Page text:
Are there any blue wrens in Glebe? The answer over the past year is ‘sometimes’. During our second annual spring bird survey on Sunday 26 October 2014, local residents in Jarocin Ave reported that blue wrens, both male and female, are seen in their garden from time to time – they are probably flying there from the Sydney University. During the lecture given to the Society on 7 May by Dr Holly Parsons (Program Manager for Birds in Backyards), a question was raised as to the possibility of reintroducing blue wrens to Glebe. Dr Parsons advised that this could be difficult as the birds are not an endangered species and, as we know, they are present locally at sites on the campus of the University and on the harbour foreshore at Pyrmont. Thus, the return of wrens to Glebe is dependent upon the establishment of habitat corridors linking Glebe to adjacent populations.

The refurbishment of John Street Reserve (approved site for a biodiversity demonstration and blue wren habitat garden) by the City continued with the construction of a new retaining wall along its western boundary. On 15 June, members of the Subcommittee met on site with Joel Johnson, Manager Parks Trees and Aquatic Facilities and Sophie Golding, Urban Ecology Coordinator, from the City to discuss future plantings in the Town Hall Garden. The City has now agreed to review the plan for plantings for ‘blue-wren friendly’ native plants in the gardens at the front of the Hall. The Reserve and Town Hall gardens will form part of an important blue wren corridor which will eventually link Glebe to the wren populations at the University of Sydney.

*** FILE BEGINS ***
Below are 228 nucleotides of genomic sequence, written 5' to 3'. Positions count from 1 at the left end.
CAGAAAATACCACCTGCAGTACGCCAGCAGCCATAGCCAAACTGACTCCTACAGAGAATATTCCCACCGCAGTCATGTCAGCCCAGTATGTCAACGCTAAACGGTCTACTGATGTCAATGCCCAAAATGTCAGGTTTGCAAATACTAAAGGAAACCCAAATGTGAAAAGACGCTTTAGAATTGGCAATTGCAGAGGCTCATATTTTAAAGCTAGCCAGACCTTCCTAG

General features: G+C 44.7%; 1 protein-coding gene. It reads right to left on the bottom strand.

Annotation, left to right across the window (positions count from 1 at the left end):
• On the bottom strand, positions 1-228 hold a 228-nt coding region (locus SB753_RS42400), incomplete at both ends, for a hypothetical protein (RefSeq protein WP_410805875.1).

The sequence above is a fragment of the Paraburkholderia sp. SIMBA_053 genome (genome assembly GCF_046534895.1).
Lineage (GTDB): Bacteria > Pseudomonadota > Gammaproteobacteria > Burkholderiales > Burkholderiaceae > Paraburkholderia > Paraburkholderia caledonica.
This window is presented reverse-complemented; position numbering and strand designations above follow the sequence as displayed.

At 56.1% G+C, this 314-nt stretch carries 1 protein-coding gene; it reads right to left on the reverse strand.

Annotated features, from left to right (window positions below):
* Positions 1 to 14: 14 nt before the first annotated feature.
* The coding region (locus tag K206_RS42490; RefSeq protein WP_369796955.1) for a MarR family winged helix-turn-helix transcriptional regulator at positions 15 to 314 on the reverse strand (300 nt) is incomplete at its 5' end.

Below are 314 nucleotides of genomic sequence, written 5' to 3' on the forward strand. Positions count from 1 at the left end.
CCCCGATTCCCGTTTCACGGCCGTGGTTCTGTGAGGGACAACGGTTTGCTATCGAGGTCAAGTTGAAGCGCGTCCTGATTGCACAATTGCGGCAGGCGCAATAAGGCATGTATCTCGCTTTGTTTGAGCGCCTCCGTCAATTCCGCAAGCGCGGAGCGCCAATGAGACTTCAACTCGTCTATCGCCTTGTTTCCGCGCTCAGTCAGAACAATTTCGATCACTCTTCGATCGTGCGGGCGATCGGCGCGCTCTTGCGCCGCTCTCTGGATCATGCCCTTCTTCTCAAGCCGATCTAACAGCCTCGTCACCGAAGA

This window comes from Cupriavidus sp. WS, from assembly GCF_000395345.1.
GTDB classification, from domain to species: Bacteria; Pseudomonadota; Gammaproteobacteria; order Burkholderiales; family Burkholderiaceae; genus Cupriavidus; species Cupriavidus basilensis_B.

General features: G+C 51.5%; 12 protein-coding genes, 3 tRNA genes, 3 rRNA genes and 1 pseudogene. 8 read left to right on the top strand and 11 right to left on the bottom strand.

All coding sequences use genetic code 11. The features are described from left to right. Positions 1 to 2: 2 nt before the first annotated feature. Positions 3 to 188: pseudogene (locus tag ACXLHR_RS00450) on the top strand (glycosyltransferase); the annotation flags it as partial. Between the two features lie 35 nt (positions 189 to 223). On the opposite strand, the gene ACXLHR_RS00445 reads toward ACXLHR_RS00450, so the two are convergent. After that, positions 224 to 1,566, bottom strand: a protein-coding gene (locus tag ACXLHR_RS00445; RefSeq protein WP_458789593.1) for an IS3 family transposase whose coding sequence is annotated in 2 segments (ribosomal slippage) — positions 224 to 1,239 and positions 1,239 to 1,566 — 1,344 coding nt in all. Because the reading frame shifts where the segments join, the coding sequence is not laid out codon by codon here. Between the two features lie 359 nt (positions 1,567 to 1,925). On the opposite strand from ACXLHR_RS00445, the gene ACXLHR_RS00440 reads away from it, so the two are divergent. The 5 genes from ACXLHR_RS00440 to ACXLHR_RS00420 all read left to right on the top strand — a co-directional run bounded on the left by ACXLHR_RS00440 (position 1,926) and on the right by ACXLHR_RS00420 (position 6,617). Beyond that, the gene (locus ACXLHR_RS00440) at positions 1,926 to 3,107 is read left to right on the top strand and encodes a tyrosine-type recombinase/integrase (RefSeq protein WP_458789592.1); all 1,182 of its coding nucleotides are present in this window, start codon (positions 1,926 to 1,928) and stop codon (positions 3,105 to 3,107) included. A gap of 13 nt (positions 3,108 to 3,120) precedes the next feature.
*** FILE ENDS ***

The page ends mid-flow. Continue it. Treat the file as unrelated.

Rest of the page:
Over the past year, the Subcommittee has acted as a coordinator and facilitator for the various bushcare groups in our suburb. The Glebe Bushcare Group continued to meet each Wednesday morning and centred its activities on the parklands adjacent to Chapman Rd. After the Society wrote letters to the City, restricted parking signs were installed in Chapman Rd in order to solve the problem of campers staying for days in the parklands and damaging the Group’s native plantings, and also to request that a site in Chapman Rd continue to be provided for the Rozelle Bay Community Native Nursery.

The bi-monthly working bees conducted by the Friends of Orphan School Creek Bushcare Group continued – in November 2014, the volunteers collected seeds from the native flora in the Park; the seeds were germinated and the seedlings planted in the Park or in local private gardens. A joint planting day with the City of Sydney was held on 18 April 2015 during which 200 native tube stocks were planted on the banks at the northern entrance to the park. To publicise the work of the Group and invite local residents to join them, a photographic and native plant display was organised during June in a shop window in Ross St. It also included historical photographs of the park dating back to the time in 1926 when the creek was relocated in buried storm water pipes.

The formation of The Glebe Palmerston and Surrounds Landcare Group followed an onsite meeting near the Glebe Light Rail Stop on Tuesday, 30 September 2014 between local residents and Melanie Flanigan and David Mackney from Operators of Sydney Light Rail, Transdev, and Rae Broadfoot who is Community Gardens and Volunteer Coordinator at City of Sydney. The Group’s volunteers now have an active program for native plantings in seven of Glebe’s pocket parks.

The Subcommittee has 16 members and 10 or more usually attend our monthly meetings. Members of the Society with an interest in biodiversity and the care of our suburb’s parks are always welcome to join the Subcommittee. For your diary, the Society’s third spring bird survey will commence at 6.45am on Sunday 27 September 2015. As in past surveys, we will meet in Paddy Gray Reserve and the City will provide data sheets for recording the numbers of each bird species seen and will analyse the results. On the same day the Subcommittee will be encouraging all Society members to identify and count birds in their own gardens. Please see final arrangements in future Bulletins.